At the end of this calendar year, he will have played a drug dealer, an FBI agent, a children’s entertainer and Nelson Rockefeller. Currently, he stars opposite Anthony Hopkins in the latest Hannibal Lecter thriller. Some are suggesting that Edward Norton is miscast as a retired investigator in Red Dragon.
If that’s the case, then he has apparently been miscast for his entire film career — all six years of it.
Since bursting onto the scene with his Oscar-nominated performance as an abused altar boy in Primal Fear, Norton has been surprising audiences left and right with not only his radically different roles but with his performances in them, as well. From his other Oscar nomination for playing a downright scary white supremacist in American History X, to a horny priest in his own directorial debut, Keeping the Faith, the 33-year-old’s acting range has been across the board.
This explains why Norton has worked with such directors as Spike Lee, Milos Foreman, David Fincher, Danny DeVito and Woody Allen. And this is why his already impressive body of work will stand the test of time. This is why he’ll probably still be around when he’s 66.
In Fincher’s Fight Club, arguably one of the most influential films of the 1990s, Norton provided the voice and the face of a generation of men “who have no place in history.” To get back to his primal basics, his character sheds all of his material possessions and creates a new kind of 12-step, self-help group. While Brad Pitt, in his best performance, was a large part of Fight Club’s appeal, it is Norton to whom people attribute the film’s cult following.
Soon to join Fight Club on the cult classic rack at the video store is the just-released Death to Smoochy. Directed by DeVito, this dark comedy is about a noble simpleton who believes in the innocence of children amid the sinister world of television programming. It is, by far, the best comedy of the year. Norton plays Sheldon Mopes, whose alter-ego is a Barney-esque rhino named Smoochy. It also marks Robin Williams’ first of three forays into the world of bad guys, in which he has lived throughout this defining year. Here, Williams and Norton square off for a prime TV time slot, as well as for the affection of a jaded producer, who is deliciously played by Catherine Keener. The three talents, combined with DeVito’s wit and flair for seediness make for one of the more delightful trips this year.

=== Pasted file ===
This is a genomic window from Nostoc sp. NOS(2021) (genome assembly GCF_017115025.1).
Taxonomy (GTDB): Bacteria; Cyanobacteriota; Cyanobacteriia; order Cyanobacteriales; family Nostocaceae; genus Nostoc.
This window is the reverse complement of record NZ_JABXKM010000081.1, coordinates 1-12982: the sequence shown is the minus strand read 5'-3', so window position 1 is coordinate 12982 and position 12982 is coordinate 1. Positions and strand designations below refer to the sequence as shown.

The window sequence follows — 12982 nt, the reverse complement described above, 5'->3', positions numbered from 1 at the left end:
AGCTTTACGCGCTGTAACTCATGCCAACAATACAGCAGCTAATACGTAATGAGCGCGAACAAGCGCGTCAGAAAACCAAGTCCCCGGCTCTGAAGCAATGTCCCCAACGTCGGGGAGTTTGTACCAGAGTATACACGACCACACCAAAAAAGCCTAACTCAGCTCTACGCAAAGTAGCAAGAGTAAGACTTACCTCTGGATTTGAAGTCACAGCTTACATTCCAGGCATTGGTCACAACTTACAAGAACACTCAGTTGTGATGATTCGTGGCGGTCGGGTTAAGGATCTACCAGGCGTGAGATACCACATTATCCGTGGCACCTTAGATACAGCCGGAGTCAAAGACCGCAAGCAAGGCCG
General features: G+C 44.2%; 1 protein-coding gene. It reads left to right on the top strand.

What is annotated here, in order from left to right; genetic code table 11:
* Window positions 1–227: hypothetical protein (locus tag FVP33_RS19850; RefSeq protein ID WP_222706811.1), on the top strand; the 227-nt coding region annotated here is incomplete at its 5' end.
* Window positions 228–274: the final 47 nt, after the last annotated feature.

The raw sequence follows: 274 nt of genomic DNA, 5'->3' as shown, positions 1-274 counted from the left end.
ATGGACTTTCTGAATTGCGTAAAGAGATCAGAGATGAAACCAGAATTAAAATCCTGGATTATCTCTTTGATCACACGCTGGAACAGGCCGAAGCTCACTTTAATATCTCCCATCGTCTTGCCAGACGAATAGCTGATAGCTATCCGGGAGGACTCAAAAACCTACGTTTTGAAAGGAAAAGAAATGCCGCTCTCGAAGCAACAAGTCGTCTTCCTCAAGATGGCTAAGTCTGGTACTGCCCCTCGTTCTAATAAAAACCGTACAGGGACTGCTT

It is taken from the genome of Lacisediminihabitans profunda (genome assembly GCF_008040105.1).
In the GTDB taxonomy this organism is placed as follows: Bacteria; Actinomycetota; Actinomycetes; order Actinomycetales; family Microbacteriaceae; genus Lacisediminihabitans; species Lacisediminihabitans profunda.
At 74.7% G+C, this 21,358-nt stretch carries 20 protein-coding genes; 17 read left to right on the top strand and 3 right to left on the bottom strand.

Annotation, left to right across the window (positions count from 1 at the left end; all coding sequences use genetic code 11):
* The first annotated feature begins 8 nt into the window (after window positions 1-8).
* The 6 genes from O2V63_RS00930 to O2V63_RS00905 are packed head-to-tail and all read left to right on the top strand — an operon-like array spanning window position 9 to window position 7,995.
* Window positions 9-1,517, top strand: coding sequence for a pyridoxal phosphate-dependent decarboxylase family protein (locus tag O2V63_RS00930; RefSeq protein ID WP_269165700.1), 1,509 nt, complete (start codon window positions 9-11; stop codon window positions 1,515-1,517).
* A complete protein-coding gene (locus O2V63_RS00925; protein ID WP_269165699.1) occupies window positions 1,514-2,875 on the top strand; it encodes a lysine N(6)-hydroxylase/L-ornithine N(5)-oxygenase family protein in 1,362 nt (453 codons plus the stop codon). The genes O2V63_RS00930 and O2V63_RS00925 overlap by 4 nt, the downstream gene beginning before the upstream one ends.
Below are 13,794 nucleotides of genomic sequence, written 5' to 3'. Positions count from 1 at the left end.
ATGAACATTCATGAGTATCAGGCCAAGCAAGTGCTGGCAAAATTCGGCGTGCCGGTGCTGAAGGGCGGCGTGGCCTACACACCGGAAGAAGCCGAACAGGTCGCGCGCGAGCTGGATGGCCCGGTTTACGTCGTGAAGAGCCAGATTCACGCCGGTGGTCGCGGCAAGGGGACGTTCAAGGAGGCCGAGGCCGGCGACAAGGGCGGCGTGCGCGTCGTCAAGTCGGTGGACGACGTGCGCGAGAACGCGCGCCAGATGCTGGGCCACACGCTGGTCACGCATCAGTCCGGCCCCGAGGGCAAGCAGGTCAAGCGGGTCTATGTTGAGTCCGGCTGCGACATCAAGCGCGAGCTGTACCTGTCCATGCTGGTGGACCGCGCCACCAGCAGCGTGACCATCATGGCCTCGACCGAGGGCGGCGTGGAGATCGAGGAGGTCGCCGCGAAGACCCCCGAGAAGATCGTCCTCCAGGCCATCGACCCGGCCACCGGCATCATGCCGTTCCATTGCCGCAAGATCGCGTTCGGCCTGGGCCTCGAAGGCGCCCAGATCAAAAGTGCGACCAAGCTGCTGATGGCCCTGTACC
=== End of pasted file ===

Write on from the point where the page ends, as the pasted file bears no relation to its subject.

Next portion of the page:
This fall, Norton will co-star opposite real-life girlfriend Salma Hayek in the all-star casted biopic of artist Frida Kahlo. It will be interesting to see Norton’s Rockefeller mix it up with Alfred Molina’s Diego Rivera and Geoffrey Rush’s Leon Trotsky. Also sharing the screen with Antonio Banderas, Valeria Golino and Ashley Judd, Norton will surely get a chance to off his stuff to a different audience in Frida.
But what may be his most different role to date could come in a Spike Lee joint called The 25th Hour. He will play a drug dealer whose last night of freedom will be spent as a party animal prancing around town trying to come to terms with how life has turned out. Supposedly there’s a twist at the end – something Norton should be used to after appearing in Fight Club and Primal Fear.
But one thing that won’t be surprising is if we see more of Norton. And while it may be difficult for him to find an even wider range of roles to play, it’s a good bet that he will be able to handle them.
But hey, that’s just, like, my opinion, man.